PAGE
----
The Life of Mahatma, which was produced as a monument to Gandhi from documentary archives, with some animation and montage additions shortly after Gandhi's death, was produced by the Gandhi National Memorial Fund in collaboration with the Films Division/Govt. of India. The motives to memorialise Gandhi as nationalist hero can thus be read as religiously dictated, socialistically necessary, or the embedding of the new bourgeois nation builders, or a conjunction of all three, and yet was done within the new nation state without direct multinational assistance. That such a film would tour the provinces first as inspiration and celebration with eager audiences, then fade through the aging of its images and didactic tone can be anticipated, but it is a major accomplishment nonetheless, and in its way echoes Chile's Hour of the Furnace as a nation building document. This said, this film has never outranked the perennial appeal of Mother India which shows somewhere in India every week.
Thus Rajadhyasha's shrewd and biting comment:
It had to happen that the tradition that thrived on imperialist grandeur would one day also sense equally 'epic' possibilities in movements that have countered just such grandeur.3
reads as contradictorily hindsight, against the distinctly Indian efforts in the epic feature from that period of Hindi film which is seen as its most profoundly popular because of the weighty pro-Nationalist symbolism, and a concerted governmental and Hindu attempt at definitive documentary post Independence.
Still, if Mother India is disregarded, the superior resources allocated to Gandhi may well trivialise the most worthy and dated of flickering archival film. Indeed Gandhi 'improves' on the newsreel footage of Gandhi's Round Table trip to London, skilfully inserting Ben Kingsley as Gandhi, outside the Quaker Kingsley Hall with a new pearly king in attendance to rival the splendour of his ancestor in the original. Nonetheless it is careful to maintain those rudiments, much as the reconstruction of the Soviet tanks in Czechoslovakia works off contemporary newsreel footage in the film of Kundera's The Unbearable Lightness of Being
Further, the epic is seen as massing subtle special and spectacular effects:
The 'epic' - or the mass-spectacular - in the classical Hollywood tradition, is the indicator of the superstructural dimensions of the commodity. At its simplest this is the money spent on the film, the vastness of the sets and the size of the crowd scenes. At more complex levels, however, as with DeMille, it relates also to another kind of extravagance in the myths that are mobilised, the overpowering emotions that it indulges. By its very weight it is an indicator of the system that produces and markets it.4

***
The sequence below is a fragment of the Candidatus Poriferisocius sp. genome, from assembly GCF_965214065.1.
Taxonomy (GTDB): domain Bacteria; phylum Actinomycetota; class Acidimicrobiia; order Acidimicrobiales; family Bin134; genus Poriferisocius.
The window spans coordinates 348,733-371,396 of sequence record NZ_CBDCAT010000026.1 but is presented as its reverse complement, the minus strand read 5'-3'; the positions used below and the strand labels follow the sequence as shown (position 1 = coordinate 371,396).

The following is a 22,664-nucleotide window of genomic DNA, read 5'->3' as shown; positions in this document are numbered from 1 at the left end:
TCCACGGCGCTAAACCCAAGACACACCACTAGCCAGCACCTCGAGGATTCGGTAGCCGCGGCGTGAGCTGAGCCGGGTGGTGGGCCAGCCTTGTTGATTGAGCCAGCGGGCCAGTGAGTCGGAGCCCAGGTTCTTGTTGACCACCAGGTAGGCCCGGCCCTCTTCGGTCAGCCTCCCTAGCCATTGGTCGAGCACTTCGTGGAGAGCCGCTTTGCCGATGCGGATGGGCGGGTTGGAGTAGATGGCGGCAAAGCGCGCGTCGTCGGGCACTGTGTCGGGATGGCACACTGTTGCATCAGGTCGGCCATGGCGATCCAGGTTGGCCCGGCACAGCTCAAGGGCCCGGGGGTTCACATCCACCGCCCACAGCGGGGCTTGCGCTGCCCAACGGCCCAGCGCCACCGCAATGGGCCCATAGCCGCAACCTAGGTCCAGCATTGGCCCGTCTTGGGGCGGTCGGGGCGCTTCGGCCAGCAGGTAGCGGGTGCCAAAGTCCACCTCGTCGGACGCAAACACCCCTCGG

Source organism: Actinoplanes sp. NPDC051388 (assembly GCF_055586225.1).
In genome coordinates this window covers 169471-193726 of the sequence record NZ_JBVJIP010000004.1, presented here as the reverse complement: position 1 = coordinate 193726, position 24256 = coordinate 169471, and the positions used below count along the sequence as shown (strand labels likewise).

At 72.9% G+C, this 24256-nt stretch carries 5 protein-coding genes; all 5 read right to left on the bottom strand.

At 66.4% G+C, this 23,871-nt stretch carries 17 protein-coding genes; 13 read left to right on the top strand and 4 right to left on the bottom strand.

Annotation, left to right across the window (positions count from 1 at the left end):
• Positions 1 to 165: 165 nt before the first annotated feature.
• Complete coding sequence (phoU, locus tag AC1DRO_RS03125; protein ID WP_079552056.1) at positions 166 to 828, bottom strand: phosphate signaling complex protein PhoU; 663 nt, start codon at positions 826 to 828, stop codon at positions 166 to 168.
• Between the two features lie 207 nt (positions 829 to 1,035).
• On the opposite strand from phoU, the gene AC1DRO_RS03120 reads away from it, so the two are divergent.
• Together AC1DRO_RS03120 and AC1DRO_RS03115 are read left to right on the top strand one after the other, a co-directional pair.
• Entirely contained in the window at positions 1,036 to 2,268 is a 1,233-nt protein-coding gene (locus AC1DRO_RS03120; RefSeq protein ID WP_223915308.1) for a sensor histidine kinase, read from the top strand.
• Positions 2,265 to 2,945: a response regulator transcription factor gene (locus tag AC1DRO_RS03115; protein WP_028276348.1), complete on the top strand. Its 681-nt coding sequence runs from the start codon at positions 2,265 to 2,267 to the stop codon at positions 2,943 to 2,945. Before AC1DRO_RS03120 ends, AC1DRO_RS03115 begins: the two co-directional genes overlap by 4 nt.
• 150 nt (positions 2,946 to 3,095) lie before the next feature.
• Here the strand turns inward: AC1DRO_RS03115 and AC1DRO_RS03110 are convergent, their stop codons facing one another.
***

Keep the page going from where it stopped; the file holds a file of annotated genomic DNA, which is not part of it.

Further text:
Yet the documentary similarly eulogises the crowd as indicator of mass movement, for archival film on Gandhi is rarely concerned with the pastoral moments of his ashrams or the intimate chat of his carefully chosen companions both Indian and Western. Rather, it emphasises his major input into the National Congresses and those vast and politically potent assemblages, even if the Gandhi film has a discourse which asserts the people over the nationalist politicians with their mixed motives, when Gandhi speaks to such a Congress:
But the people of India are untouched
Their politics are confined to bread and salt.
Illiterate they may be but they are not blind.
They see no reason to give their loyalty
to rich and powerful men who simply want
to take over the role of the British in the
name of freedom.
This Congress tells the world it represents
India. My brothers India is 700,000 villages,
not a few hundred lawyers in Delhi and Bombay
Until we stand in the fields with the millions
who toil each day under the hot sun - we will not
represent India - nor will we ever be able to
challenge the British as one nation.5
Even in this rhetoric we see the paradox that it is uttered by a lawyer, whose advocacy in South Africa bought him year long engagements and many long distance trips, in his earlier career. This sojourn in the Indian 'diaspora', which spanned some twenty years, was to give Gandhi a critical if passionate distance in which he could develop his own consciousness of a homogenous Indian-ness, which made him the most able rhetorician for the new independent Indian nation. Married with his other sojourn in Britain absorbing the colonising/colonized structure of British and Indian law, he was well able to define and defend the rights of fellow Indians in South Africa where necessity of discriminatory pressures made the Indian community unified be it Hindu, Muslim or of any other basic religious origin.